Joseph Stalin / An Evaluation Of His Military Prowess

A 7 page paper on the leadership talents and military campaigns of Joseph Stalin. The writer focuses upon Stalin's activities just prior to and during World War II-- particularly the Red Army's conquests in the Far East and elsewhere. It is argued that Stalin should be commended for playing such a significant role in ultimately defeating the Germans. Bibliography lists 5 sources.

Winston Churchill: An Effective War Leader

This 7 page paper examines Winston Churchill's war leadership skills and argues that he was the most effective of the European leaders (as opposed to Hitler, Stalin, Mussolini or Chamberlain). However, the paper does not take the position that Churchill was the most important man of the 20th century. Bibliography lists 4 sources.

Stalin / USSR Agenda & The Korean War

A 12 page essay on the Stalinist Agenda, the history behind it, and its application to the Korean War, and particularly the 38th Parallel. The writer also addresses the United States' and United Nations' agendas along the same thesis. Bibliography lists 10 sources.

Evaluating Jefferson's Instructions To Lewis & Clark

8 pages in length. When Meriwether Lewis and William Clark began their expedition in search of the Pacific Ocean, they ended up at the spot where the Pacific meets the Columbia River. Their journey was experienced vicariously by President Thomas Jefferson, who was the primary driving force behind the quest. Indeed, the voyage's story has endured the test of time, branding itself as a prime topic of history and conversation worldwide. The writer discusses Jefferson's instructions to Lewis and Clark. Bibliography lists 6 sources.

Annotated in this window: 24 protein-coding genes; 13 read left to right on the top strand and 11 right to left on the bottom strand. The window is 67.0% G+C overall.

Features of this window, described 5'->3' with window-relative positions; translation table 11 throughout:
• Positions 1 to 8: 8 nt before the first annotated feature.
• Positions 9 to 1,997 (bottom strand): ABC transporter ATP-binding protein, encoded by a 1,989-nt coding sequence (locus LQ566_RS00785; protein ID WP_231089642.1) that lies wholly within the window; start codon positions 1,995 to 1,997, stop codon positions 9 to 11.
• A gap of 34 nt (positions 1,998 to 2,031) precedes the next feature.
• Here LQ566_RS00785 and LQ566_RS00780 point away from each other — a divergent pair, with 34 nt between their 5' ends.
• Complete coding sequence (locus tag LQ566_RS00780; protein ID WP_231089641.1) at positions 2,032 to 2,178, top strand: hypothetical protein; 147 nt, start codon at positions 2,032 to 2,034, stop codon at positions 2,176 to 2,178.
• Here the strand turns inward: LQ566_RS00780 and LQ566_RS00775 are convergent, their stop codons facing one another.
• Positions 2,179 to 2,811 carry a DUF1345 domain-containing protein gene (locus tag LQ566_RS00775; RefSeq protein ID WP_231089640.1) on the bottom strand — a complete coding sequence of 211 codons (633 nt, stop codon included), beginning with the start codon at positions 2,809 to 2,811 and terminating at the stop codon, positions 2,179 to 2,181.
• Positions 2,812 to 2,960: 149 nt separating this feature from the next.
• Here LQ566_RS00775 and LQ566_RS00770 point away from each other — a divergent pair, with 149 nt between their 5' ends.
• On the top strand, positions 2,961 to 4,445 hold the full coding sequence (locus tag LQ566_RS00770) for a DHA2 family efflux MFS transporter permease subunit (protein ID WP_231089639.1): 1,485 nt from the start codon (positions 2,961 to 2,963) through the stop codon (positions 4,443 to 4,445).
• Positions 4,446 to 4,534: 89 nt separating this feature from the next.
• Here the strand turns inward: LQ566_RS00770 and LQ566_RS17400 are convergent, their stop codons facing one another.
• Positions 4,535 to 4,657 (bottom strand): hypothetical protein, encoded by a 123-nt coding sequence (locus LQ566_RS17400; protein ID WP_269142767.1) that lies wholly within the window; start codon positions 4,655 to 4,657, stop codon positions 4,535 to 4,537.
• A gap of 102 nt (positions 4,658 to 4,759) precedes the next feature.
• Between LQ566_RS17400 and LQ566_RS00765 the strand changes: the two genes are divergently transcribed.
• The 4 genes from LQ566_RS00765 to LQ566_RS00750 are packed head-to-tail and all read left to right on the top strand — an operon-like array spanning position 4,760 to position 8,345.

Evaluation of Gordon’s “Death in the Venetian Quarter: A Medieval Mystery” in Regards to its Historical Context and Connection to the Crusades

This is a 5 page analysis of Gordon’s “Death in the Venetian Quarter: A Medieval Mystery” and additional comments on its historical context. Alan Gordon’s “Death in the Venetian Quarter: A Medieval Mystery” (2002) successfully combines elements of fact and fiction when unraveling a mystery during the end of the Fourth Crusade in 1203 in Constantinople. The historical accuracies of the novel are general in a broad sense with some variations as to the relationship of the Emperor and his family but overall the historical context only adds to the excitement of the work. A unique aspect of the work is his use of Feste the Fool as the central character. In Gordon’s version of history, court fools are part of an elite intellectual society which because of their positions are able to overhear conversations, due to the fact that most of the population disregard them, and makes them privy to information which prove helpful in their investigations. Once the reader accepts this premise, which has already been introduced by Gordon in two previous novels, the book becomes enjoyable in regards to the historical descriptions of the city and in Feste’s solving of the murder of Bastiani the silk merchant. Bibliography lists 9 sources.